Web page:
Purpose: The purpose of this study was to describe 3 cases of tongue cancer in patients less than 21 years of age. Secondarily, a literature review was performed to examine disease presentation, risk factors, prognosis, and treatment strategies for young persons with tongue cancer.
Methods: The authors presented 3 cases of childhood tongue cancer between 2009 and 2020 at the University of Michigan Department of Oral and Maxillofacial Surgery (Ann Arbor, MI). An electronic literature review was conducted via PubMed, Embase, Web of Science, and MLibrary.
Results: Including the present case series, 64 studies reporting 108 cases were identified. Age at presentation ranged from newborn to 20 years, with a mean age of 14.5 years. The majority of patients were female (52.2%); 68.1% of patients presented with T1 or T2 disease. Nodal metastases were seen in 56.1% of patients. The most commonly identified predisposing factors included Fanconi anemia (13.9%), bone marrow transplant (9.3%), tobacco use (6.5%), and xeroderma pigmentosum (4.6%). Most patients received surgery alone (37.5%), followed by surgery with adjuvant radiation (33.8%); 60.6% underwent neck dissection. Overall survival was 60.3% at 1 year and 43.6% at 5 years.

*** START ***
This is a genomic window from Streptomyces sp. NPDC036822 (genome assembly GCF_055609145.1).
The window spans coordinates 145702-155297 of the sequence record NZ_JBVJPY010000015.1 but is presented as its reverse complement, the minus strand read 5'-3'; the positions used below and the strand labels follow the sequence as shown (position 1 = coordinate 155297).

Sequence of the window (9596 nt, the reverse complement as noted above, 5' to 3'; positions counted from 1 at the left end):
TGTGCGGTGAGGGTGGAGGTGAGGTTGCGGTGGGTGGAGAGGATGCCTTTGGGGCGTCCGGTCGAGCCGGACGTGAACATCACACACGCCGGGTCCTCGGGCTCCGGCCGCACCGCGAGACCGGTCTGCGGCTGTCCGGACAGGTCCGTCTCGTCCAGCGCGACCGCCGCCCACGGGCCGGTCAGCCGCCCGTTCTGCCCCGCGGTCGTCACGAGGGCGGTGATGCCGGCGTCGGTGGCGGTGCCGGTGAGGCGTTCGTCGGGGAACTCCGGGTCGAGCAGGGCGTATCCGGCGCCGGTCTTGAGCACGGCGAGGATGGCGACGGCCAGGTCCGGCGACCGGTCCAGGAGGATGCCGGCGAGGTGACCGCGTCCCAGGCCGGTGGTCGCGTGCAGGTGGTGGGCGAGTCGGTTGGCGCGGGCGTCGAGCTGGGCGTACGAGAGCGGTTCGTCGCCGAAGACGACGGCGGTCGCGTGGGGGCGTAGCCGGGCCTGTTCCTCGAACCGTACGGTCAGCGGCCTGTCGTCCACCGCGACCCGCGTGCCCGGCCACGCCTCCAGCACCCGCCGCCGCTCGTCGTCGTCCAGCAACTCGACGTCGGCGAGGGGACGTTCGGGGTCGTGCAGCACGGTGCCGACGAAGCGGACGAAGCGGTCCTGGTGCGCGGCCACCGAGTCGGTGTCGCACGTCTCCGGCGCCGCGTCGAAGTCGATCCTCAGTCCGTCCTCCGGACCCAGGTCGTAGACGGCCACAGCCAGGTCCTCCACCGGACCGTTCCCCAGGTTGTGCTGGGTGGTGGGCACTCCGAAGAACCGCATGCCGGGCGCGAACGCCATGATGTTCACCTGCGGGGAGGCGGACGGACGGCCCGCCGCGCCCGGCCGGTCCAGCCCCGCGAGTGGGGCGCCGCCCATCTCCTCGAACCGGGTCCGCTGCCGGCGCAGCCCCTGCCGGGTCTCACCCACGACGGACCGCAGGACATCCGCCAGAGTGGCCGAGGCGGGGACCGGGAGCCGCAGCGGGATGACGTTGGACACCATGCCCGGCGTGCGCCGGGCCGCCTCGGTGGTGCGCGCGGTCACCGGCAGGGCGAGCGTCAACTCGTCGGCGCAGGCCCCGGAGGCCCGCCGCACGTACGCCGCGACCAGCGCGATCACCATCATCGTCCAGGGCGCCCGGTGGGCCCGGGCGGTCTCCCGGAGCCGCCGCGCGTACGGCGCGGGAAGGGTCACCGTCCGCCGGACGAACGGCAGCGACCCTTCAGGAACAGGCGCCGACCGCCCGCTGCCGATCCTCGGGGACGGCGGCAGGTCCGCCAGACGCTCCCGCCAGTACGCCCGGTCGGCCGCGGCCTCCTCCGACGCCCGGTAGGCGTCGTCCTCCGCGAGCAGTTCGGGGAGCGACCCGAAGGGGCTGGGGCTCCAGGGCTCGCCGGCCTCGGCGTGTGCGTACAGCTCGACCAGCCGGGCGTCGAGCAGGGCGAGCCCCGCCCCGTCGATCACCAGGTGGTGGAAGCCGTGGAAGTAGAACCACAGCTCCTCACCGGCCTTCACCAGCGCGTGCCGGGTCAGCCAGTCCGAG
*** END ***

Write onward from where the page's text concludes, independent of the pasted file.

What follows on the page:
Conclusions: Oral tongue cancer in the young is a rare disease with poorly understood etiology. There is a need for oncologists and maxillofacial surgeons to collaborate in the study of genetic, social, environmental, and medical risk factors contributing to the disease. All patients should undergo high-throughput genetic sequencing to expand our understanding of the disease process and allow for targeted treatment strategies.
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